This is a very good summary and syncs with how I view things.
To be fair, I respect Mr. Martyanov’s views and also read his blog regularly. It’s true as well that China’s SSN fleet remains a relative weakness, so even in my opinion he’s certainly correct there to an extent. However, I do think he hugely exaggerates those issues for several reasons.
For one thing, as Anatoly and others have already mentioned, it really doesn’t matter that much around the First Island Chain. Many people also don’t seem to know that China’s has by far the largest MODERN diesel sub fleet in the world. Modern Chinese surface combatants have proper ASW capabilities as well. Modern frigates and corvettes are being introduced in huge numbers. The less known Y-8Q maritime patrol aircraft, China’s answer to P-3 Orion and P-8 Poseidon is finally in active service, too.
This weird notion that “China still won’t have modern nuclear submarines by the year 3000” is just part of the overall “China can’t into (military) tech” meme, which still somehow keeps living on. Martyanov thinks that China is not even close to solving its remaining technological bottlenecks. I, on the other hand, argue that the Chinese are close, and that those issues will have been solved by 2025, or even more likely, a few years earlier.
In this context, I feel it’s important to mention China’s progress in aircraft engines. The “anti-Chinese” narrative here is very similar to the submarine one, but it’s possibly even more clearly false, as China isn’t quite as secretive about that sector, and/or the progress is more difficult to hide, for obvious reason. Many seem to simply think that China has not made major advancements in the field. Some even keep suggesting that the relatively slow progress is somehow indicative of some inherent racial/ideological limitations. But how is that really different from the development of basically most/all other countries and their aerospace sectors? Also several countries have actually successfully developed modern fighters, but without domestic engines to power them.
The meme that all (or almost all) Chinese military aircraft are supposedly equipped with Russian engines isn’t true at all. AFAIK, most, if not all J-series Flankers have Chinese engines (the backbone of China’s fighter fleet, hundreds of modern aircraft) and that the Chinese have already tested domestic engines on the 5th-gen J-20, so in reality China hasn’t been one of those aforementioned countries for some time. Russia remains only modestly ahead of China, maybe only by 5 years. 2025!
I also want to point out once more that China has already introduced improved variants of the Type 093 SSN years ago and that Russia has a single (I think?) post-Soviet SSN (Yasen) in active service. Now, it’s of course true that Russia needs a blue water navy and SLOCs much less than China and that upgraded “Soviet-era” boats remain very capable, but considering the fact that even the US Navy is still mostly equipped with “Soviet-era” boomers, it’s very debatable overall how “shitty” the Type 093 actually even is. Certainly the gap between the upgraded variants vs. both the NEWEST Russian and the US subs shouldn’t be more than “a generation.” Type 093 was China’s equivalent Los Angeles class, and the (soon!) upcoming Type 095 will be China’s answer to Virginia and Seawolf, as well as the Type 052D of Chinese nuclear attack subs. That’s it. This isn’t that complicated.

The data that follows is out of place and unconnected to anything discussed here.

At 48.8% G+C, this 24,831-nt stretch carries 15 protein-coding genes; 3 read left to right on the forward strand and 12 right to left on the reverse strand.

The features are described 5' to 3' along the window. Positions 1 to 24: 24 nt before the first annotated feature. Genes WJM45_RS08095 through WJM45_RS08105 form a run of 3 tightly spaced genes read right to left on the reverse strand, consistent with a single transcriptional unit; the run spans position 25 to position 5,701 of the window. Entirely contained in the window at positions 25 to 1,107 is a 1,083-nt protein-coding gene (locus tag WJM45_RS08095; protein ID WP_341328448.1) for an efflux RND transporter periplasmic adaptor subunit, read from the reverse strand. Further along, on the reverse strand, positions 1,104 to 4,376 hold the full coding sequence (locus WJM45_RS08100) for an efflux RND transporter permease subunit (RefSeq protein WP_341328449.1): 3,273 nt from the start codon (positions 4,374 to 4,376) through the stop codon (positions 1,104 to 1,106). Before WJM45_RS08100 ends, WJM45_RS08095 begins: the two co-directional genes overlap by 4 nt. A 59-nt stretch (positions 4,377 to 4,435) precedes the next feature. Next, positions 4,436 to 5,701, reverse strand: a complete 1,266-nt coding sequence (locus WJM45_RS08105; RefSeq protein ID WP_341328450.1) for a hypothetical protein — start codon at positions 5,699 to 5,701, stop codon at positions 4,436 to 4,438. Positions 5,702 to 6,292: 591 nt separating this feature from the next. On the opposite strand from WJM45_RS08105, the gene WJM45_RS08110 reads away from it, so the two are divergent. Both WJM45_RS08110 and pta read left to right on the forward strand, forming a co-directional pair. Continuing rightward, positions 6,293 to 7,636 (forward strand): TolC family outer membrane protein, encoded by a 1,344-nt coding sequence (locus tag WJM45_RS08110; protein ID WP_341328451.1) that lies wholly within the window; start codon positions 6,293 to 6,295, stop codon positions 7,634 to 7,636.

Your assessment might be even more “ambitious” than mine lol, though I certainly agree with 95% of it and I was going to post something similar (“fake edit”: I guess I did it anyway…).
Some additional points:
Yes, Type 055s are certainly “cruisers” according to the current American definition.
The “last” 4 carriers (by around 2030) will almost certainly be EMALS-equipped supercarriers.
Then there’s the relatively little known Type 075 class “large helicopter carriers,” or LHDs. I haven’t been following its progress recently, and to my surprise (actually, not really at this point) China is apparently building 3 (!! Jesus…) such ships simultaneously, at least according to some sources and English Wikipedia (so might still easily be BS). If true, you can probably add six 40,000 ton Type 075s to the list. And a reminder: only the US Navy is equipped with similarly large LHDs currently.
The current rate of 5 destroyers per year sounds insane, and I think something like 3-4 -> 60-80% of the US Navy by 2030 might be more realistic, though probably still more than enough in most scenarios, considering US “overextension.” That said, I think 5 is actually doable for China, and it would make a lot of sense. And of course China has a very large number of modern frigates and corvettes, whereas the US Navy is very top-heavy, an issue it’s trying to solve with the LCS program.
I can still remember all those not-so-old predictions from informed China watchers, maybe from 5-10 years ago. Back then most expected maybe 30 destroyers by 2030…
Overall it must be concluded that China’s declarations about acquiring a “world class navy by 2050” are basically a joke at this point. But even then the uniformed Western media seemed to take them kind of seriously lol. That combined with some unhealthy dose of wishful thinking. “Observe calmly; secure our position; cope with affairs calmly; hide our capacities and bide our time; be good at maintaining a low profile; and never claim leadership.” It still works.